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"And ye shall know the truth, and the truth shall make you free." - John 8:32
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Author:  Michael J. Gaynor
Bio: Michael J. Gaynor
Date:  October 9, 2015
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Topic category:  Partisan Politics

Charlie Rose Hearted Megyn Kelly, But Why Should Donald Trump Raise Her Ratings by Doing Her Show Again?

Trump probably should not return to "The Kelly File," unless it is to accept an apology from Kelly for presenting an anticipated out of context Hillary Clinton attack on him as proof that he is unfit to be President.

After his completely unconfrontational conversation with Fox News star Megyn Kelly shown on his PBS show promoting Kelly's descriptions of herself as an unbiased journalist (as sharply contrasted with opinionated Bill O'Reilly and avowed conservative Sean Hannity), Charlie Rose posted on his Facebook this statement by Kelly on Donald Trump's anticipated return to "The Kelly File":

"Itís going to be a big television moment, right? I think we have to handle that just right. I canít just pop [Trump] up there any night like I would any other presidential candidate because people will be anticipating that exchange. And I want to ask him all the things people want me to ask him, you know, like why did you get so upset? What do you think about how it went in the days after? Any regrets on it? You know, I think we both know the answer to that: 'No.' But itís fine. I think itíd be fascinating for he and I to have that exchange."

Kelly's partisan questioning of Trump at the first debate of Republican president hopefuls this year unsurprisingly provoked Trump to counterattack?

It was obvious during that conversation that Kelly is yearning for Trump to come on her show.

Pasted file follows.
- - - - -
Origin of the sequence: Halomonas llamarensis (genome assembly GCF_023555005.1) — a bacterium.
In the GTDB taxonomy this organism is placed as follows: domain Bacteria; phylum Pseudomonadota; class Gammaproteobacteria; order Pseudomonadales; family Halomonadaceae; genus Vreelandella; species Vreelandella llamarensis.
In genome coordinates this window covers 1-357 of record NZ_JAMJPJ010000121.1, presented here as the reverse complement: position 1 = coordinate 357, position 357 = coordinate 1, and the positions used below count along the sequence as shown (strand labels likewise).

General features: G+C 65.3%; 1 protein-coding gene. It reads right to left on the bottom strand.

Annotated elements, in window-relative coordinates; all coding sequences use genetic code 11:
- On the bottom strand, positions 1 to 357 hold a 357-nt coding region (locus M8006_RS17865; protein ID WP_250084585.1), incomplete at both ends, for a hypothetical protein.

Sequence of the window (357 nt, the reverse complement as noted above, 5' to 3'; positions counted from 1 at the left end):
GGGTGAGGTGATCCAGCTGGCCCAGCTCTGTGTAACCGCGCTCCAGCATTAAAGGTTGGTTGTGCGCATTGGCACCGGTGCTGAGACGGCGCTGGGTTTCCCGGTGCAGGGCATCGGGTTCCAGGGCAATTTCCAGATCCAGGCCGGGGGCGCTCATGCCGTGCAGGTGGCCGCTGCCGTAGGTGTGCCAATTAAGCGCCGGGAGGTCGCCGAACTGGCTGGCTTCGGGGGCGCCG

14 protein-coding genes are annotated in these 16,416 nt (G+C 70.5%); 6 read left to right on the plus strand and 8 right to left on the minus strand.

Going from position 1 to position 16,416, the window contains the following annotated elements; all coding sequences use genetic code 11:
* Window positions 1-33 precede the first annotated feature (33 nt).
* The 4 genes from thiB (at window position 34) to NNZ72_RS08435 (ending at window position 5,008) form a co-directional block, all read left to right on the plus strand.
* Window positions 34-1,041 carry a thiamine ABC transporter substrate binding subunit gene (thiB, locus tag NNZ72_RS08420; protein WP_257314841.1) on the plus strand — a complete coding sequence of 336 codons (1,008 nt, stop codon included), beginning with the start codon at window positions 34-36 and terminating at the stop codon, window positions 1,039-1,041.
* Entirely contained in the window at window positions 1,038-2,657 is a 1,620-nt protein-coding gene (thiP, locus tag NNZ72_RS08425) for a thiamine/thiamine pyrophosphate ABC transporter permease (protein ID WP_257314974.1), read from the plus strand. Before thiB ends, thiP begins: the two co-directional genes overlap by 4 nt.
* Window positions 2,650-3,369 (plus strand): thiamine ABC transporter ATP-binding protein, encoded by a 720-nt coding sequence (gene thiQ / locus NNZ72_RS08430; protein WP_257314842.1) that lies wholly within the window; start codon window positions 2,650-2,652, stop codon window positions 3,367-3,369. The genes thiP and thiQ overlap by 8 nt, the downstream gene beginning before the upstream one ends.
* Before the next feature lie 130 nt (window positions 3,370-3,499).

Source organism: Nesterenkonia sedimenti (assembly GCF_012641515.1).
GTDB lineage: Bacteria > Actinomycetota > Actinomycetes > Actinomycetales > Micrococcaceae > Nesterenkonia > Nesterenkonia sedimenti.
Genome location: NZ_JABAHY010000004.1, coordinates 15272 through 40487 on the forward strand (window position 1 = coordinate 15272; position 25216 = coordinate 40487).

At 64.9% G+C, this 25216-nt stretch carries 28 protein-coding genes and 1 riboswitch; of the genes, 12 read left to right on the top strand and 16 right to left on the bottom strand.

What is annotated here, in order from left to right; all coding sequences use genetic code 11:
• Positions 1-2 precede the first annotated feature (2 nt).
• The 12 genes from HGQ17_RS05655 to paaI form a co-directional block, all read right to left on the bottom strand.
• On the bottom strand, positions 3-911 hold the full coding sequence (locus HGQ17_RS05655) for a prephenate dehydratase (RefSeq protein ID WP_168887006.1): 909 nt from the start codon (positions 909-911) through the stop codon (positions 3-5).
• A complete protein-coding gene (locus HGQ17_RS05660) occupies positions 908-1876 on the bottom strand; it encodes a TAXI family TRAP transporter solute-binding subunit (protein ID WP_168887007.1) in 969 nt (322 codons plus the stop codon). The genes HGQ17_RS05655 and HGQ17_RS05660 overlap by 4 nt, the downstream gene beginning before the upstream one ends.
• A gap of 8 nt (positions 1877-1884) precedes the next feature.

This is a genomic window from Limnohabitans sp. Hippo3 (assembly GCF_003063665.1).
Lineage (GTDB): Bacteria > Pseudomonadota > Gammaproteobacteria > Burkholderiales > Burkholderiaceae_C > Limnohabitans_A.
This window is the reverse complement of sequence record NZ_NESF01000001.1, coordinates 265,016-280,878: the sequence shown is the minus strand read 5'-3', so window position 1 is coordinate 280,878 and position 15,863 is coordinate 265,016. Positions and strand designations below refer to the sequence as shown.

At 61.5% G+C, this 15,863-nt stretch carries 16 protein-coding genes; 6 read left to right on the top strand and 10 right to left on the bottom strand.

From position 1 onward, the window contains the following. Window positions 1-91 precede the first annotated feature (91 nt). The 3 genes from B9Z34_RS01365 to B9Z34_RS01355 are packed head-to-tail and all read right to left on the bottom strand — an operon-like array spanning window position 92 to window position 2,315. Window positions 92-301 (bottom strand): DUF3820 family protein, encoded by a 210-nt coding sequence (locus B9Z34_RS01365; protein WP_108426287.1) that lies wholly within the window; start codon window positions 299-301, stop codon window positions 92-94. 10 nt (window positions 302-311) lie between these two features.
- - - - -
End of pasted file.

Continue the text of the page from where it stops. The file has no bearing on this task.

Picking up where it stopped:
Kelly even said that she would be "fine" with Trump having no "regrets" about his counterattack on her.

Will Trump return to "The Kelly File"?

Probably.

Should Trump return to "The Kelly File"?

Trump probably should not return to "The Kelly File," unless it is to accept an apology from Kelly for presenting an anticipated out of context Hillary Clinton attack on him as proof that he is unfit to be President.

Wallowing in mud is unpresidential, whether it is with Rosie O'Donnell or Megyn Kelly, and Trump should avoid it, even though her does not appear to be afraid to walk into the lioness's den.

Kelly explained during the conversation that Trump should not have been upset with her because she was not speaking for herself, but anticipating a line of attack that Hillary Clinton would use in a general election campaign against Trump.

The problem with that explanation is that Kelly did not ask Trump how he would respond if Hillary Clinton did that.

That would have been fair.

Instead, Kelly treated the Democrat charge that there is a Republican War on Women as a fact and quoted words allegedly spoken by Trump completely out of context.